BookBrowse Reviews The Invention of Murder by Judith Flanders

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The Invention of Murder

How the Victorians Revelled in Death and Detection and Created Modern Crime

by Judith Flanders

The Invention of Murder by Judith Flanders X
The Invention of Murder by Judith Flanders
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  • First Published:
    Jul 2013, 576 pages
    Jul 2014, 576 pages

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Book Reviewed by:
Judi Sauerbrey

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About this Book



This lively and engaging book sheds light on a side of the Victorians that is not often seen in literature

The subtitle says it all: "How The Victorians Revelled In Death And Detection And Created Modern Crime."

And if that gives one a start of surprise, well it should. When we hear that "V word," we are more apt to think of overly ornate boudoirs, tight corsets, yards of silken brocade, and the romantic language of the fan. But murder? Oh, certainly we've all heard of Jack the Ripper and 125 years later are still fascinated by him (or her?). But that was an anomaly of the era – wasn't it?

Social historian Judith Flanders proves herself a master storyteller as she recounts copious tales of British murder and mayhem that course through the entire 19th century and deftly shows us how our Victorian forebears were as fascinated by the subject as any devotee of reality television is in our own day.

Otherwise perfectly respectable pillars of Victorian society crowded into courtrooms, traipsed through still gory crime scenes, and greedily devoured sensational newspaper accounts (factual or not—mostly not). They also spent their hard-earned shillings on various broadsides, penny dreadfuls and theatrical efforts that materialized before the bodies in question were barely cold. Imagine, if you can, trying to resist the lure of a marquee on a fashionable West End theatre boldly proclaiming "JONATHAN BRADFORD, OR THE MURDER AT THE ROADSIDE INN." This evil innkeeper melodrama premiered in 1847 and ran for 161 consecutive performances (including Sundays), an astounding record for the time.

Furthermore, and this might be the real surprise here, many of these same paragons shelled out large sums for the best seats at the executions before such spectacles were removed from the public eye in 1868. Those who lived in close proximity to the gallows also proved extremely enterprising by charging exorbitant prices for the best views from their front windows or rooftops!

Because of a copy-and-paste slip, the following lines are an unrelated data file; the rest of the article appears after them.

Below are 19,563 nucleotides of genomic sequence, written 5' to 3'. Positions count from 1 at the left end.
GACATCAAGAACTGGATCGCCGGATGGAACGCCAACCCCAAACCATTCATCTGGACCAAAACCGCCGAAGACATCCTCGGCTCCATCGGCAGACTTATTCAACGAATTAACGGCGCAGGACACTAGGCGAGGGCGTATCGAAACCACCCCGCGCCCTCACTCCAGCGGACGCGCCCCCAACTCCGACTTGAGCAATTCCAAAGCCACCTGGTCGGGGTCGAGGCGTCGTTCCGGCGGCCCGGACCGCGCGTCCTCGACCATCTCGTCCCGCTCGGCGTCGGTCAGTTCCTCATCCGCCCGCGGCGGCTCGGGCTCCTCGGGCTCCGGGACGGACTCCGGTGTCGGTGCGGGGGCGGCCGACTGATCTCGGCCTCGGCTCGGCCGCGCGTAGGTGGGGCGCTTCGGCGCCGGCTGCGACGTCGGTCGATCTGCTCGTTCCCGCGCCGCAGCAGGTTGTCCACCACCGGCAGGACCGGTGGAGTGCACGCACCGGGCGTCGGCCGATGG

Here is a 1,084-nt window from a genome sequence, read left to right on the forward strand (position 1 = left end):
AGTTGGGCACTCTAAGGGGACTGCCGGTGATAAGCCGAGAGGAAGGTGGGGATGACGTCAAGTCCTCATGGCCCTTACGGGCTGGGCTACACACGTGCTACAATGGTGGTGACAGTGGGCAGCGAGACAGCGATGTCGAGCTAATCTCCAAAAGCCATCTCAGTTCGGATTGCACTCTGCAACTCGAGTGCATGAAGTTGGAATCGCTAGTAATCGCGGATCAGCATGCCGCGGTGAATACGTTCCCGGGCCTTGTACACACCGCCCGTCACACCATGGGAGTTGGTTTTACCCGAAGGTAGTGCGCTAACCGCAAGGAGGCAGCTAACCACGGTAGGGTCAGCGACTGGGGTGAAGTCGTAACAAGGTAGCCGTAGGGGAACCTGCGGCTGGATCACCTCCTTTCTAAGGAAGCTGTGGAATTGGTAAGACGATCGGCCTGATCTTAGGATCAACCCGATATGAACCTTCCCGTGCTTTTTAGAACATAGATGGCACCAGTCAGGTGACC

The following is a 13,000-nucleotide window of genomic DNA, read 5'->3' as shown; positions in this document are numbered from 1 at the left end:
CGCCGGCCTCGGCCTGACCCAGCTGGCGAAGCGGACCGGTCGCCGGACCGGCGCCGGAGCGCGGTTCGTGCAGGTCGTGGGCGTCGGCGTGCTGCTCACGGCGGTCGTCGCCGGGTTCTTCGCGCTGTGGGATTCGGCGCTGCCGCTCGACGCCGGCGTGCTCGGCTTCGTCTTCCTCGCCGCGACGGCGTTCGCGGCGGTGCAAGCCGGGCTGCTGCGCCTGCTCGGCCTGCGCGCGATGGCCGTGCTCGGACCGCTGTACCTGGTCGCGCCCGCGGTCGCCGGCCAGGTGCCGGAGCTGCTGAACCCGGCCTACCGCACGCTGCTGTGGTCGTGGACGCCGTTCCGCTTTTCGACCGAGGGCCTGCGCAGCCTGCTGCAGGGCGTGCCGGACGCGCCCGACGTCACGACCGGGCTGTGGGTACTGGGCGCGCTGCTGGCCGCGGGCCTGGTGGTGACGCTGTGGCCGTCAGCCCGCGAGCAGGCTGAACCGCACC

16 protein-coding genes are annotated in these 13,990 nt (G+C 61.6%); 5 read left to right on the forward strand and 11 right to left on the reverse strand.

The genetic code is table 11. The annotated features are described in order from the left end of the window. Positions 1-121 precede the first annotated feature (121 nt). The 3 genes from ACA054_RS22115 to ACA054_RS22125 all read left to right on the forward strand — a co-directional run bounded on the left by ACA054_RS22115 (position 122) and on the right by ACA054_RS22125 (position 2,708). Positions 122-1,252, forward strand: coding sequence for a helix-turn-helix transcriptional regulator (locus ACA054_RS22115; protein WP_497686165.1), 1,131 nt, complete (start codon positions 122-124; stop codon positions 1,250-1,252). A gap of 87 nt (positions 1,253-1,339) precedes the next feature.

Sweeney Todd Although, as Flanders hastens to point out, murder in the 19th century was relatively rare, the sensationalizing of it was not — even if we think the phrase, "If it bleeds, it leads" is a more contemporary invention. Buttressed by a cast of characters that is by turns colorful, gruesome, pathetic and fascinating, Flanders writes history at its most readable that flows along like an exciting novel and arrives at some eye-opening conclusions, namely how this penchant gave rise, not only to the creation of the modern police force as we know it, but also one of the most popular literary genres ever created: detective and mystery fiction.

For example, take the case of the notorious Road Murder, June 28, 1860. A respectable Wiltshire household awakens to find its toddler son, little Francis Savile Kent, unaccountably missing. Accordingly, the four older children of Samuel Kent by his first wife (the current Mrs. Kent being too pregnant to assist), the servants, and the nearby townspeople as well as a contingent of the Trowbridge constabulary meticulously search house and grounds to no avail. Finally as afternoon begins to crawl toward evening, the toddler's body is discovered, thrust down an outside privy, his throat cut and a stab wound to the chest.

Whodunit? A jealous stepchild? A disgruntled servant? A neighbor with a grudge? Or perhaps (Oh, horrors!) a roving band of gypsies. Rest assured, all is divulged and expounded in this spellbinding account of this foul deed—and many more besides.

And what about "…our own lighthearted friend, Yours truly, Jack the Ripper?" He appears here, too, although not until the final chapter, and not before we have already been treated to a host of dismembered fiancées, poisoned spouses, blood-spattered shopkeepers, smarmy body snatchers and sadistic butchers a la the fictional Sweeney Todd, The Demon Barber of Fleet Street.

It is not often that history can be described by the words "a page-turner," or "I couldn't put it down," but Judith Flanders succeeds on both levels. She provides an intriguing slant on an era about which there are many myths and misconceptions and shows us only too well that we are not so far removed from our ancestors after all.

Picture of Penny Dreadful from

Reviewed by Judi Sauerbrey

This review was originally published in September 2013, and has been updated for the July 2014 paperback release. Click here to go to this issue.

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